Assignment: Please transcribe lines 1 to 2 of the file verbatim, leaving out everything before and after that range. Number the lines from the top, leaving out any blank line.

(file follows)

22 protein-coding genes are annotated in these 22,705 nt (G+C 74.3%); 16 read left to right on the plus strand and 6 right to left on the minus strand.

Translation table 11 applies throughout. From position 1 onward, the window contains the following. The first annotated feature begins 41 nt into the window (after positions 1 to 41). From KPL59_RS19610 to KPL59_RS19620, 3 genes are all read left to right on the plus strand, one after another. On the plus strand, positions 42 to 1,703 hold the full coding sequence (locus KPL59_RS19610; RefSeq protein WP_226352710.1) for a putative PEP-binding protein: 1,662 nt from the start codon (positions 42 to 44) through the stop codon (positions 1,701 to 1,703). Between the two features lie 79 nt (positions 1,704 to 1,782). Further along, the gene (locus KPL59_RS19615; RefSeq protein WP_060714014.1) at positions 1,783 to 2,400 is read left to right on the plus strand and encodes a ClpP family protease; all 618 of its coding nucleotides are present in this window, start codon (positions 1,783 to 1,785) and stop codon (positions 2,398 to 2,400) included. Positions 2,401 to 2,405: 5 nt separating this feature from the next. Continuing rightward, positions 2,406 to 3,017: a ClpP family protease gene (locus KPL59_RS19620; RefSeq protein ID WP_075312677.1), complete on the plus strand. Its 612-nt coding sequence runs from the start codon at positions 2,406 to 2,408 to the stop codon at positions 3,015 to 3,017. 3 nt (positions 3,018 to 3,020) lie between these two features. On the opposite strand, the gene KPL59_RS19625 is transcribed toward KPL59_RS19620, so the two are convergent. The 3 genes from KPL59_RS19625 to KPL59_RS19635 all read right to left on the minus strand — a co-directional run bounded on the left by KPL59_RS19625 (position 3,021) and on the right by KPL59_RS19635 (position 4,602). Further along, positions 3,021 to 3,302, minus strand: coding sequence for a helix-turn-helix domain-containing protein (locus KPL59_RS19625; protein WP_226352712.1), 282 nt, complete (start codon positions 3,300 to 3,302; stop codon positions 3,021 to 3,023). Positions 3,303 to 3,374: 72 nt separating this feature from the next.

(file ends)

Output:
22 protein-coding genes are annotated in these 22,705 nt (G+C 74.3%); 16 read left to right on the plus strand and 6 right to left on the minus strand.

Translation table 11 applies throughout. From position 1 onward, the window contains the following. The first annotated feature begins 41 nt into the window (after positions 1 to 41). From KPL59_RS19610 to KPL59_RS19620, 3 genes are all read left to right on the plus strand, one after another. On the plus strand, positions 42 to 1,703 hold the full coding sequence (locus KPL59_RS19610; RefSeq protein WP_226352710.1) for a putative PEP-binding protein: 1,662 nt from the start codon (positions 42 to 44) through the stop codon (positions 1,701 to 1,703). Between the two features lie 79 nt (positions 1,704 to 1,782). Further along, the gene (locus KPL59_RS19615; RefSeq protein WP_060714014.1) at positions 1,783 to 2,400 is read left to right on the plus strand and encodes a ClpP family protease; all 618 of its coding nucleotides are present in this window, start codon (positions 1,783 to 1,785) and stop codon (positions 2,398 to 2,400) included. Positions 2,401 to 2,405: 5 nt separating this feature from the next. Continuing rightward, positions 2,406 to 3,017: a ClpP family protease gene (locus KPL59_RS19620; RefSeq protein ID WP_075312677.1), complete on the plus strand. Its 612-nt coding sequence runs from the start codon at positions 2,406 to 2,408 to the stop codon at positions 3,015 to 3,017. 3 nt (positions 3,018 to 3,020) lie between these two features. On the opposite strand, the gene KPL59_RS19625 is transcribed toward KPL59_RS19620, so the two are convergent. The 3 genes from KPL59_RS19625 to KPL59_RS19635 all read right to left on the minus strand — a co-directional run bounded on the left by KPL59_RS19625 (position 3,021) and on the right by KPL59_RS19635 (position 4,602). Further along, positions 3,021 to 3,302, minus strand: coding sequence for a helix-turn-helix domain-containing protein (locus KPL59_RS19625; protein WP_226352712.1), 282 nt, complete (start codon positions 3,300 to 3,302; stop codon positions 3,021 to 3,023). Positions 3,303 to 3,374: 72 nt separating this feature from the next.